When We Are No More: How Digital Memory Is Shaping Our Future
What happens when digital codes can no longer be deciphered and all history and information is irrevocably lost. Historian Abby Ramsey reviews how information has been gathered and stored from antiquity to the present. Memory was the first steward of lore sustained through story telling, and then the hands prompted memory with the use of knotted strings and beads to facilitate recall. Writing followed the oral path and soon stone and clay tablets provided the bookkeeping. This weight was supplanted by papyrus retained as scrolls which subsequently led to printing on paper and our precious books. To maintain records of history, culture, property, law and all the arts, libraries were established. One of the earliest was in Alexandria, more modern versions were initiated by Jefferson until we reach the gigantic edifices that continue to grow with accumulated data. Now in the digital age, information technology transfers memories into bits and bites that constantly change and are fragile and mutable. Just as tablet, scrolls, books, films, art, architecture can easily be burned, bombed, and destroyed, so too is the mighty web vulnerable. With the population explosion and the concomitant exponential increase in knowledge, memories become overwhelmed by the superfluity of data.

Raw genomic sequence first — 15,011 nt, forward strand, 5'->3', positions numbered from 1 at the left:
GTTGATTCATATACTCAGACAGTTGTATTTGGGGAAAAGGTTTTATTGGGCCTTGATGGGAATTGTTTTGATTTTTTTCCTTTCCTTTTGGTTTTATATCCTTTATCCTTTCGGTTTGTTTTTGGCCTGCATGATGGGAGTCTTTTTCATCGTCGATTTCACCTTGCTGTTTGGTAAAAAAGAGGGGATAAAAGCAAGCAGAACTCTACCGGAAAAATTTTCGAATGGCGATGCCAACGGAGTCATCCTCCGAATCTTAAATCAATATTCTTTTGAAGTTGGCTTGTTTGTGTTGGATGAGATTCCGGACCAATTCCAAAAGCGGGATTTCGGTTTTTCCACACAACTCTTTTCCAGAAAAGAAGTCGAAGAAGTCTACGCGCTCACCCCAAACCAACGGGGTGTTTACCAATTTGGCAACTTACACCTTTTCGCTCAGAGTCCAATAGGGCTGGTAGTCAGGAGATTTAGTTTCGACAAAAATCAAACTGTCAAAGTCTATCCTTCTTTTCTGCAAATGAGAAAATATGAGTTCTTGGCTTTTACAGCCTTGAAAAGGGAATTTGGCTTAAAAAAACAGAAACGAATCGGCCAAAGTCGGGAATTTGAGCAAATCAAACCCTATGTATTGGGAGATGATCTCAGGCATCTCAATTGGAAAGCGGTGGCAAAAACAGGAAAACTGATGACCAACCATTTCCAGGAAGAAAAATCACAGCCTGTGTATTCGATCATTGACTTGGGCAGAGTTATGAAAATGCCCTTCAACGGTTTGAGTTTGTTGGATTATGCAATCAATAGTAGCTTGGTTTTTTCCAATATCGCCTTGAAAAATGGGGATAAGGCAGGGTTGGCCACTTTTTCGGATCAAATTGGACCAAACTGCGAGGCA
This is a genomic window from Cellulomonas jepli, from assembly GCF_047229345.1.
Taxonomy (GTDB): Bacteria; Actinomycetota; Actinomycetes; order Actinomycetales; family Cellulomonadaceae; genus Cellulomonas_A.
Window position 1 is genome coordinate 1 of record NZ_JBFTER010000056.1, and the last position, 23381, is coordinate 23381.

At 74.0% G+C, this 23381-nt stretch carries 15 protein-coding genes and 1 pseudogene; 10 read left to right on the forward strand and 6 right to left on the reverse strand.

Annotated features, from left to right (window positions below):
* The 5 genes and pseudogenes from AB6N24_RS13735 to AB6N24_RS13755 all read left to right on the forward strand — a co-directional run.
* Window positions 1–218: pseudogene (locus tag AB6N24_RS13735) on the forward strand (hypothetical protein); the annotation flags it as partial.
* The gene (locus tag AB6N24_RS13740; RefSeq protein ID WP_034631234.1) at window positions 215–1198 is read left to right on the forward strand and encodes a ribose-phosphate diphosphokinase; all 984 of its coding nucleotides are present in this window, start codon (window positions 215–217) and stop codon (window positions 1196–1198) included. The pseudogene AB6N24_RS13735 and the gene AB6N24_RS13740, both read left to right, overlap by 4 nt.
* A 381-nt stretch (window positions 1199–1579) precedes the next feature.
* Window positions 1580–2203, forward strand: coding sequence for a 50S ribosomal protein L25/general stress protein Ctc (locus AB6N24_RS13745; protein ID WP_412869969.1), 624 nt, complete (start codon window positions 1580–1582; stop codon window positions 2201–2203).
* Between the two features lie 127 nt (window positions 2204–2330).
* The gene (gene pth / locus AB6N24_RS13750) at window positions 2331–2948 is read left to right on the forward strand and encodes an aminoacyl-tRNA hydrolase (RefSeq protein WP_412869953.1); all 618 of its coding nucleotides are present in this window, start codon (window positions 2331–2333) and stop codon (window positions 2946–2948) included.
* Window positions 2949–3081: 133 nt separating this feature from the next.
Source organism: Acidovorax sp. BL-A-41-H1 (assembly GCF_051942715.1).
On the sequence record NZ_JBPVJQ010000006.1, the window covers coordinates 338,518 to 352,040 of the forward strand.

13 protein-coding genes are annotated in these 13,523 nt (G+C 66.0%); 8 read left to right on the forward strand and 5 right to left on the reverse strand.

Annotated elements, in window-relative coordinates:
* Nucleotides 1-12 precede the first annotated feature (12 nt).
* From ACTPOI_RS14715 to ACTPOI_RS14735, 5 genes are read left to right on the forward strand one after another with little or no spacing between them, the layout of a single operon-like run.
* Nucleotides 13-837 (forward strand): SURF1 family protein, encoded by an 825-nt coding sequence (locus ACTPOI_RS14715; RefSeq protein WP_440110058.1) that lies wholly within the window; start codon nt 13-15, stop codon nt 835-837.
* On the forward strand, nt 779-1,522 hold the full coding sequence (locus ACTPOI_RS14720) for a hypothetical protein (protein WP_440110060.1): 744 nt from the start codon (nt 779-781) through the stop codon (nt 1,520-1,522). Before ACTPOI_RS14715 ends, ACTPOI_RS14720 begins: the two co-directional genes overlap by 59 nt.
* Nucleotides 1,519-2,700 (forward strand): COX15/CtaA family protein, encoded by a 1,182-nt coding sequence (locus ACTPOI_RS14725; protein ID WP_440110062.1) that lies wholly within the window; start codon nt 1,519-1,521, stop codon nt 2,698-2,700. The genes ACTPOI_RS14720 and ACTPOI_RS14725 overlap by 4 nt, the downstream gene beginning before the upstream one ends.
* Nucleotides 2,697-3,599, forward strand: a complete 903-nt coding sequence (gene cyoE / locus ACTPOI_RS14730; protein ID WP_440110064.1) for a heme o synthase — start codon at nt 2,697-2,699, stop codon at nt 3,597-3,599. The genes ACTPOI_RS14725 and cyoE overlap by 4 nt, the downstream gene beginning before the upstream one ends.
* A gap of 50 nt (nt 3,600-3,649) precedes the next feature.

This book presents a fascinating view into how the mind’s memory functions and all the external devices that complement this aspect of consciousness.
|Author||Abby Smith Rumsey|
|Page Count||240 pages|
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